Thanks for your help.

Murray

daniel
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Re: qCANUPO (classifier files, etc.)

Postby daniel » Thu Aug 10, 2017 7:23 pm

The difference between the two first principal components may be very small (as they are the two most important ones), but I guess it's right to say that the first one is bigger than the second one.

Mind that they are internally computed and you don't have access to the Eigen vectors, so it's a bit 'arbitrary' in a way. It's mostly a way to represent things in a user friendly way, and to let the user update the boundary manually (you can add and move the vertices boundaries in this 'plane').

And for the confidence, your interpretation of the meaning is right. For the exact way it is computed, I fear you'll have to dig into the Canupo article ;).
Daniel, CloudCompare admin

rocksarecool
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Re: qCANUPO (classifier files, etc.)

Postby rocksarecool » Wed Aug 30, 2017 3:32 am

Hi guys, I'm currently completed a project using TLS point cloud data of a sedimentary rock formation and I was hoping to use the CANUPO plugin to attempt to distinguish between the different types of sedimentary rocks. The target area is made up of mudstone and sandstone which are easily distinguishable from photos but somewhat more difficult to determine in a geometry sense. The point cloud is rather dense with about 5mm spacing.

Is this something that the plugin would be capable of doing successfully? I've been specifying training data of around 6,000 points for each class but I'm unsure about what scales to use. Results are average at best so far.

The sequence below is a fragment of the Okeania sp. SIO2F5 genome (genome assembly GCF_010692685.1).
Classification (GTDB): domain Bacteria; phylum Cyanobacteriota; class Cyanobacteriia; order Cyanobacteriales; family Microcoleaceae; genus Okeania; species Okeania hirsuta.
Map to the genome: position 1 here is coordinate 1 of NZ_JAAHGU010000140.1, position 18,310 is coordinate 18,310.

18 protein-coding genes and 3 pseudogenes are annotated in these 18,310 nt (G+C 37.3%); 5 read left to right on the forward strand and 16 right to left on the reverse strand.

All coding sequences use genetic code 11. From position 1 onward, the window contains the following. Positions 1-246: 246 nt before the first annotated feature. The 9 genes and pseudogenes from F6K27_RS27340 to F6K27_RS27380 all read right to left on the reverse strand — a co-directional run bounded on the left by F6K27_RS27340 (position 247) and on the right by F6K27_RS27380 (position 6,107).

Any help would be greatly appreciated! :)
Last edited by rocksarecool on Fri Sep 01, 2017 8:18 am, edited 1 time in total.

matknaak
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Re: qCANUPO (classifier files, etc.)

Postby matknaak » Wed Aug 30, 2017 11:00 am

Hi,

when you say that your mudstone and sandstone is easily distinguishable by photos, that means they have different colours etc. To my understanding CANUPO plugin classifies based on geometries not further attributes. Maybe try to use the intensity value of your TLS data to discriminate between lithologies - this might be much easier. The only problem there is that you might have to aply a correction for the distance to the scanned object. It wood be off course bloody brilliant if there would be a build in tool in CC to do so, but their ain't...

cheers

mat

rocksarecool
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Re: qCANUPO (classifier files, etc.)

Postby rocksarecool » Sat Sep 02, 2017 3:13 am

matknaak wrote:Hi,

when you say that your mudstone and sandstone is easily distinguishable by photos, that means they have different colours etc. To my understanding CANUPO plugin classifies based on geometries not further attributes. Maybe try to use the intensity value of your TLS data to discriminate between lithologies - this might be much easier. The only problem there is that you might have to aply a correction for the distance to the scanned object. It wood be off course bloody brilliant if there would be a build in tool in CC to do so, but their ain't...

cheers

mat


This is true about the geometry. RGB doesn't factor in at all. I didn't know this originally which is why I've given it a shot. It's still incredibly useful for cleaning up the rock face of vegetation and what not. Was hopeful that it might be able to pick the differences (sandstone is much smoother whereas the mudstone is much more textured and 'crumbly') but the resolution of the point cloud may not be good enough to pick up such small differences.

Cheers for the tip about intensity I will give it a go.